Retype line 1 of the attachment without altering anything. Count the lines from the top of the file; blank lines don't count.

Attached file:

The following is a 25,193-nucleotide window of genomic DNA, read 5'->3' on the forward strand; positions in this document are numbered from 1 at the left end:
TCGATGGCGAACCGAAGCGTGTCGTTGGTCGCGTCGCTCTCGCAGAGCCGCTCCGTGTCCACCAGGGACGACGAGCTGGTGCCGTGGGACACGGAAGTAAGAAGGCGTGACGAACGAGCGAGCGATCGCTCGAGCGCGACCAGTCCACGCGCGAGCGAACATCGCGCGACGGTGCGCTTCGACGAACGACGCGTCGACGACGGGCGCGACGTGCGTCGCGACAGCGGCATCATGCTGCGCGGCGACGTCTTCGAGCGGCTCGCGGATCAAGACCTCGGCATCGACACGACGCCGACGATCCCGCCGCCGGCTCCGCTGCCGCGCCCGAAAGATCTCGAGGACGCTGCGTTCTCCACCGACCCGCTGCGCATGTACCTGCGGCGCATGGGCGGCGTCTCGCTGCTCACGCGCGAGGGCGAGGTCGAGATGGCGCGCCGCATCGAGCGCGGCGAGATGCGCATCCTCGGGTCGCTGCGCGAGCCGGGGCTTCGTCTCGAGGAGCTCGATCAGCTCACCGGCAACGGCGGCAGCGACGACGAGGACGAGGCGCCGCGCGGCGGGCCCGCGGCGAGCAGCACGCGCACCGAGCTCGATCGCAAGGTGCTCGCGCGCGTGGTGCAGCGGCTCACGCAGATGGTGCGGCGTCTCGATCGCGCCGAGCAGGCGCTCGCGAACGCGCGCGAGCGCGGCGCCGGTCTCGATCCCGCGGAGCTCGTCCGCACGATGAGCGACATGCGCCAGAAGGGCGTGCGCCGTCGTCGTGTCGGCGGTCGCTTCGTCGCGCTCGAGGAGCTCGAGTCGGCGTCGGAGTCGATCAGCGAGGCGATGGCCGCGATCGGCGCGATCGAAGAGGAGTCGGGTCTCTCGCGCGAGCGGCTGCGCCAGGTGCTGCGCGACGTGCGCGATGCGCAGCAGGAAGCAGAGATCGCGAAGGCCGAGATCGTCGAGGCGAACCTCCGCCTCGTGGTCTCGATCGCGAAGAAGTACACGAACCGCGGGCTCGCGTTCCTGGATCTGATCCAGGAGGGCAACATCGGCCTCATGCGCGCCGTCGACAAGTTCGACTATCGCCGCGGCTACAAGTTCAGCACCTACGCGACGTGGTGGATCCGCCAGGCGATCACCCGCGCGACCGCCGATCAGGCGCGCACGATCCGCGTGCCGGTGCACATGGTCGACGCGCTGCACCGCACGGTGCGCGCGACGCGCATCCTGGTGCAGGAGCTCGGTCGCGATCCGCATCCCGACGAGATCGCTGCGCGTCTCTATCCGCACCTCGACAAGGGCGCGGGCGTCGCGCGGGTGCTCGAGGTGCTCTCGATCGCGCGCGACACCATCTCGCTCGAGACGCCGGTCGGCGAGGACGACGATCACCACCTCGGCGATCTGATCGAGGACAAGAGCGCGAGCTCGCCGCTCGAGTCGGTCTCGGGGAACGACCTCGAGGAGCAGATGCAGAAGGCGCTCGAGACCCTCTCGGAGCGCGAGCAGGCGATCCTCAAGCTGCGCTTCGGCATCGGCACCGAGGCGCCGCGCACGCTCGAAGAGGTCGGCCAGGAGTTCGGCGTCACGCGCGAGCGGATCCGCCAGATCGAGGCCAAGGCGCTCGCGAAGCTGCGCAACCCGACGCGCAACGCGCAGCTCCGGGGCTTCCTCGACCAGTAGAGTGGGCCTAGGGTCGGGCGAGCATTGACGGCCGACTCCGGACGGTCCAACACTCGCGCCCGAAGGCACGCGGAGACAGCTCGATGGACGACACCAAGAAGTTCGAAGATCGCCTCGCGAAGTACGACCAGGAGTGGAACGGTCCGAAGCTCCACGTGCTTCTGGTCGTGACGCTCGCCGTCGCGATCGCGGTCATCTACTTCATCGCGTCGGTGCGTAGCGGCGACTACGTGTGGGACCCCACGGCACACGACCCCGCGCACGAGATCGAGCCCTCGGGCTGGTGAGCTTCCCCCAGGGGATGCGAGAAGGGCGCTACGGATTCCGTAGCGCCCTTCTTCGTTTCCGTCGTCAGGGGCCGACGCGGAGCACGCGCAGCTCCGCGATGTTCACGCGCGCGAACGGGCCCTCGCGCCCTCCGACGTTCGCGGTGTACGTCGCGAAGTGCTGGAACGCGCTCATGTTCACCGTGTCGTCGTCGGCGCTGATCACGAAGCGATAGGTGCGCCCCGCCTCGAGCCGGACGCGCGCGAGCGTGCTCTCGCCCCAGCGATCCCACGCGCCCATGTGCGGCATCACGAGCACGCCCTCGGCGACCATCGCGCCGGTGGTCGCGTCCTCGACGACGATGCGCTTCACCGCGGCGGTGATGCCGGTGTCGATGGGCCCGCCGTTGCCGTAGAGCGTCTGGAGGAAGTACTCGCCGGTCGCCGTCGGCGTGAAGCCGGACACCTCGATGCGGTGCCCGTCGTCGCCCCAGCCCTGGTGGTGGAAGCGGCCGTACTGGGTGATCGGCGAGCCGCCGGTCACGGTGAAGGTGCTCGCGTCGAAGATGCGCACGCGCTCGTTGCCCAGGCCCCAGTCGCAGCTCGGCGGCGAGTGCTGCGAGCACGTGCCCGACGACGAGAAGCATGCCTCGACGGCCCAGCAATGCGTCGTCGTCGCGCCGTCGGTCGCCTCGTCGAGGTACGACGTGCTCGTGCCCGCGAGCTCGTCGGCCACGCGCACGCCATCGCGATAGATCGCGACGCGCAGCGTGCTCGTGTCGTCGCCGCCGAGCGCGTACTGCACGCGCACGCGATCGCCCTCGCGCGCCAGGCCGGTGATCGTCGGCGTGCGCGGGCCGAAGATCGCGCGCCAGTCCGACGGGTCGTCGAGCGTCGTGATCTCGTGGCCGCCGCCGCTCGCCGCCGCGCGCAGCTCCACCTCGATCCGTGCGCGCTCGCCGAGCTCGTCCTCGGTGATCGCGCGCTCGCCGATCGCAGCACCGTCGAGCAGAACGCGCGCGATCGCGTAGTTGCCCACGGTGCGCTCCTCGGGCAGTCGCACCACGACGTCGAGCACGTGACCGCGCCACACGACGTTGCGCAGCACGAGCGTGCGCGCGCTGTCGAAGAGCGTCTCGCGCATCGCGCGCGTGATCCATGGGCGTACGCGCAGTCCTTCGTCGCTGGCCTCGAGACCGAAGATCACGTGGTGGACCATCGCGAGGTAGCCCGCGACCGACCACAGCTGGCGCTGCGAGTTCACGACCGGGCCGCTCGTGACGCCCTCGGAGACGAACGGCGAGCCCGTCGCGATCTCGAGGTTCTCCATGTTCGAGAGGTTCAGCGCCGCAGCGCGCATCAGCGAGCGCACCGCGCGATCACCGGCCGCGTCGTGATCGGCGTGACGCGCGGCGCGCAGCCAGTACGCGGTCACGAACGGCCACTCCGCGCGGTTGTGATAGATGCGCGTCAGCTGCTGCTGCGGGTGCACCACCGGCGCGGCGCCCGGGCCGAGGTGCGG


The following is a 25,193-nucleotide window of genomic DNA, read 5'->3' on the forward strand; positions in this document are numbered from 1 at the left end: